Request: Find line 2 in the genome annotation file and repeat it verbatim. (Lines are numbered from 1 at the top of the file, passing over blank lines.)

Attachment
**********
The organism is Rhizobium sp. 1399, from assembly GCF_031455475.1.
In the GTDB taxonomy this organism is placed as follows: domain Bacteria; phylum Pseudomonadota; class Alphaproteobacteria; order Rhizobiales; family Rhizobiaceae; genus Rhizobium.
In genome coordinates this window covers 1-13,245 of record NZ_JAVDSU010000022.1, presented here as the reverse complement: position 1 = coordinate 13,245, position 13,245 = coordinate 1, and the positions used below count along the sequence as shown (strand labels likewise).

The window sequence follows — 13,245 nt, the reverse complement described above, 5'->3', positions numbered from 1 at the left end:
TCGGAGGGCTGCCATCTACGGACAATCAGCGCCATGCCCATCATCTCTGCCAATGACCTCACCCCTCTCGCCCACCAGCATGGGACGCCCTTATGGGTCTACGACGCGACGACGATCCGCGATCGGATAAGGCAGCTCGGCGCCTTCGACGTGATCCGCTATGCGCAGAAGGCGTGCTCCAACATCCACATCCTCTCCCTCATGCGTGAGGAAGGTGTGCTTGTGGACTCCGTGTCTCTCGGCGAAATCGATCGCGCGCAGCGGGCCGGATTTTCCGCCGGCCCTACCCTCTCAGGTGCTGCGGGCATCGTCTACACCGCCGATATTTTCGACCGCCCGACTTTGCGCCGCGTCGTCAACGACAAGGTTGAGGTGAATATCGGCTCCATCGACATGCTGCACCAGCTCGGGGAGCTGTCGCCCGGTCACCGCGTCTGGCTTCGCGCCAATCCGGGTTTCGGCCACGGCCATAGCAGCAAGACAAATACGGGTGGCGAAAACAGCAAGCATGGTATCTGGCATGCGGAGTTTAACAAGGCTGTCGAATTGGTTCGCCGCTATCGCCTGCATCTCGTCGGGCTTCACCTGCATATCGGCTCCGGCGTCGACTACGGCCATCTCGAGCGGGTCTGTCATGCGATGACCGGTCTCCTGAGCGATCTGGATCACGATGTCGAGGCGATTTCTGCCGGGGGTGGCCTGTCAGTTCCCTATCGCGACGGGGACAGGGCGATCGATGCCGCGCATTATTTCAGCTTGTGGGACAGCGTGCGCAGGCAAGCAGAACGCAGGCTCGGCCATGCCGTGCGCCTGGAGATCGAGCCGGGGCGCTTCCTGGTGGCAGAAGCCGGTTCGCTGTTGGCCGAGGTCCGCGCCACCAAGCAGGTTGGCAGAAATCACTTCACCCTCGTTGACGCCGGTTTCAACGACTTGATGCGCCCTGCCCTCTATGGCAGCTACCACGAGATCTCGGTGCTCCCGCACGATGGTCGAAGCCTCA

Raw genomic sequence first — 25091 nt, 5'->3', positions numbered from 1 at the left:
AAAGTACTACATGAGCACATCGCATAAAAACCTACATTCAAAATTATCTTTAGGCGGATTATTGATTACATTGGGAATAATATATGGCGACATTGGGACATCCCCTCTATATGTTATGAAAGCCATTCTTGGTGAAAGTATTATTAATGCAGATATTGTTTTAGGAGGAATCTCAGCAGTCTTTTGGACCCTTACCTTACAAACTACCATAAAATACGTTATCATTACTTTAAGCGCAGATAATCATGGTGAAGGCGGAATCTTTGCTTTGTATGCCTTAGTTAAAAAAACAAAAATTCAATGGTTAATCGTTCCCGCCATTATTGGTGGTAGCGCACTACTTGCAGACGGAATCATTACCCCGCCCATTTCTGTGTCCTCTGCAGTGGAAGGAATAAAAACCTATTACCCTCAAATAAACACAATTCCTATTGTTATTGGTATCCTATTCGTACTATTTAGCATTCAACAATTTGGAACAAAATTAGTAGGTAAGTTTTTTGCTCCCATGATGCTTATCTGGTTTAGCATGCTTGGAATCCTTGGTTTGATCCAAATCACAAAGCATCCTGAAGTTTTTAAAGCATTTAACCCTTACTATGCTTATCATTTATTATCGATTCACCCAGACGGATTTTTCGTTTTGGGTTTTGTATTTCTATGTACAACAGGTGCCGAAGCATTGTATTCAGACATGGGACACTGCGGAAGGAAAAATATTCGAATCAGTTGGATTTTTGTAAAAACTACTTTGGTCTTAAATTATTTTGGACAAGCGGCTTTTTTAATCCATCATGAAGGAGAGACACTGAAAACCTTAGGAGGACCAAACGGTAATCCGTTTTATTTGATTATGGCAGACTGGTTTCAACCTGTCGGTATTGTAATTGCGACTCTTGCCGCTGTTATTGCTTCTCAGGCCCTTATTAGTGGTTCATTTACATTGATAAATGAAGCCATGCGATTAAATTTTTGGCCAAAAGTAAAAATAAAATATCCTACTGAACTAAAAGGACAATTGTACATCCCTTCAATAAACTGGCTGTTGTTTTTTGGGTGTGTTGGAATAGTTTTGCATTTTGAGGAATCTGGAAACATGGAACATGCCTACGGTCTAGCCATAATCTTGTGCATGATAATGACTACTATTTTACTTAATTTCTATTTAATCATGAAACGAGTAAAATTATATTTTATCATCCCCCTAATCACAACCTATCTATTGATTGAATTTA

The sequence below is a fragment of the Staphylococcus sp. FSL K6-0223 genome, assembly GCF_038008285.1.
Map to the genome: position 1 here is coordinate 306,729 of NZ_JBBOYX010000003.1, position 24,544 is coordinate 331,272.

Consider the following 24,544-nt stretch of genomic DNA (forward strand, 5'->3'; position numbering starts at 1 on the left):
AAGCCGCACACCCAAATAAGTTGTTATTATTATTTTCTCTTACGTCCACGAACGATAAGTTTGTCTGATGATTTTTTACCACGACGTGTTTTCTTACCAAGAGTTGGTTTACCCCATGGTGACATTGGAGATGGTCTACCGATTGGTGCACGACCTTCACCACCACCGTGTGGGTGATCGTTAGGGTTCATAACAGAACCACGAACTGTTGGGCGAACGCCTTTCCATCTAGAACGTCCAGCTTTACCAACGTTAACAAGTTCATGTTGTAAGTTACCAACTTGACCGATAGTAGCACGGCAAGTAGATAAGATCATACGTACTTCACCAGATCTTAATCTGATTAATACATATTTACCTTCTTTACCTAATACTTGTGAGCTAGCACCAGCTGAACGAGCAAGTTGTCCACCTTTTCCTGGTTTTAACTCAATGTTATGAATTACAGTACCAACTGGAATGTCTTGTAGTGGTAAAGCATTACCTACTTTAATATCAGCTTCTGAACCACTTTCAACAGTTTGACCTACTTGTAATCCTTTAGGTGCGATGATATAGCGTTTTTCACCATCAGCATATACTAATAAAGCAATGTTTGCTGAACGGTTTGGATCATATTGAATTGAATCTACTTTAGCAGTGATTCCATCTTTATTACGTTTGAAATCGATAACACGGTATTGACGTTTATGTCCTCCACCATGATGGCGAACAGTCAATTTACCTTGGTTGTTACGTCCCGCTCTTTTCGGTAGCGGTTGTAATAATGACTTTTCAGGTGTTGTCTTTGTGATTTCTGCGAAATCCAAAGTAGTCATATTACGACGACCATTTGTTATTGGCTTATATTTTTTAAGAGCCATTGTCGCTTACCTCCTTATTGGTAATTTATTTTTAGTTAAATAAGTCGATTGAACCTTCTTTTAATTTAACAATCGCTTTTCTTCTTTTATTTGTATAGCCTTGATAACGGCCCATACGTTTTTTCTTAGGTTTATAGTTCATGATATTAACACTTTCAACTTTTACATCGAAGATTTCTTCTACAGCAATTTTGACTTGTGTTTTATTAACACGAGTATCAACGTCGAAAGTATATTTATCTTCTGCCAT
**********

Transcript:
In the GTDB taxonomy this organism is placed as follows: domain Bacteria; phylum Pseudomonadota; class Alphaproteobacteria; order Rhizobiales; family Rhizobiaceae; genus Rhizobium.